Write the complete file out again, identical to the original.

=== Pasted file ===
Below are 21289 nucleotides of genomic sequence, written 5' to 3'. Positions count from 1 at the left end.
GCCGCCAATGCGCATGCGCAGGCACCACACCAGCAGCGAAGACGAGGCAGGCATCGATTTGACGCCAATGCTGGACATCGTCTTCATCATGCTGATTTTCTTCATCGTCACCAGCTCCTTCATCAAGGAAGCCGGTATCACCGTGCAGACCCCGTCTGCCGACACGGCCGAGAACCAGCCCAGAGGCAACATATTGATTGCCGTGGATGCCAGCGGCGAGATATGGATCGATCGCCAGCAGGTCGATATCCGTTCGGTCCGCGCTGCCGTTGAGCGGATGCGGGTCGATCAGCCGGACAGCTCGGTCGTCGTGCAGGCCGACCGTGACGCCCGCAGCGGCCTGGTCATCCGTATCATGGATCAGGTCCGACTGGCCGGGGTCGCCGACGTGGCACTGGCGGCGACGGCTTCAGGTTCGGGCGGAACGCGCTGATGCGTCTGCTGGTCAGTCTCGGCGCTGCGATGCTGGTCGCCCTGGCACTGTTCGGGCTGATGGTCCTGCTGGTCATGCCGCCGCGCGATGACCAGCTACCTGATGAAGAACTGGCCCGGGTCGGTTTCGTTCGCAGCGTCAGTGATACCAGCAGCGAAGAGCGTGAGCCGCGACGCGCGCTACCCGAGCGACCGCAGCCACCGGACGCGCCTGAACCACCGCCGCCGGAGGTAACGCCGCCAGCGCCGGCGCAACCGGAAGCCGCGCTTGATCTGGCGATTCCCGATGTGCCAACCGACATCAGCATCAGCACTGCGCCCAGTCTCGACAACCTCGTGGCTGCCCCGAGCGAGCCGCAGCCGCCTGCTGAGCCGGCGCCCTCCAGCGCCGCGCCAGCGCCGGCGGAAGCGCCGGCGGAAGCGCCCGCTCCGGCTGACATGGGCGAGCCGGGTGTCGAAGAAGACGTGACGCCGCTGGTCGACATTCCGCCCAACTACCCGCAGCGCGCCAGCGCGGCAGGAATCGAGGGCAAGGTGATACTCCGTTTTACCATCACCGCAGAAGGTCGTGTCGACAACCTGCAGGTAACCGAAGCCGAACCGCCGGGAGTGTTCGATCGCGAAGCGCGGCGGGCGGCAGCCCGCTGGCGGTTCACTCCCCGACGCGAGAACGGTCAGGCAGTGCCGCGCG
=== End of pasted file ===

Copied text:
Below are 21289 nucleotides of genomic sequence, written 5' to 3'. Positions count from 1 at the left end.
GCCGCCAATGCGCATGCGCAGGCACCACACCAGCAGCGAAGACGAGGCAGGCATCGATTTGACGCCAATGCTGGACATCGTCTTCATCATGCTGATTTTCTTCATCGTCACCAGCTCCTTCATCAAGGAAGCCGGTATCACCGTGCAGACCCCGTCTGCCGACACGGCCGAGAACCAGCCCAGAGGCAACATATTGATTGCCGTGGATGCCAGCGGCGAGATATGGATCGATCGCCAGCAGGTCGATATCCGTTCGGTCCGCGCTGCCGTTGAGCGGATGCGGGTCGATCAGCCGGACAGCTCGGTCGTCGTGCAGGCCGACCGTGACGCCCGCAGCGGCCTGGTCATCCGTATCATGGATCAGGTCCGACTGGCCGGGGTCGCCGACGTGGCACTGGCGGCGACGGCTTCAGGTTCGGGCGGAACGCGCTGATGCGTCTGCTGGTCAGTCTCGGCGCTGCGATGCTGGTCGCCCTGGCACTGTTCGGGCTGATGGTCCTGCTGGTCATGCCGCCGCGCGATGACCAGCTACCTGATGAAGAACTGGCCCGGGTCGGTTTCGTTCGCAGCGTCAGTGATACCAGCAGCGAAGAGCGTGAGCCGCGACGCGCGCTACCCGAGCGACCGCAGCCACCGGACGCGCCTGAACCACCGCCGCCGGAGGTAACGCCGCCAGCGCCGGCGCAACCGGAAGCCGCGCTTGATCTGGCGATTCCCGATGTGCCAACCGACATCAGCATCAGCACTGCGCCCAGTCTCGACAACCTCGTGGCTGCCCCGAGCGAGCCGCAGCCGCCTGCTGAGCCGGCGCCCTCCAGCGCCGCGCCAGCGCCGGCGGAAGCGCCGGCGGAAGCGCCCGCTCCGGCTGACATGGGCGAGCCGGGTGTCGAAGAAGACGTGACGCCGCTGGTCGACATTCCGCCCAACTACCCGCAGCGCGCCAGCGCGGCAGGAATCGAGGGCAAGGTGATACTCCGTTTTACCATCACCGCAGAAGGTCGTGTCGACAACCTGCAGGTAACCGAAGCCGAACCGCCGGGAGTGTTCGATCGCGAAGCGCGGCGGGCGGCAGCCCGCTGGCGGTTCACTCCCCGACGCGAGAACGGTCAGGCAGTGCCGCGCG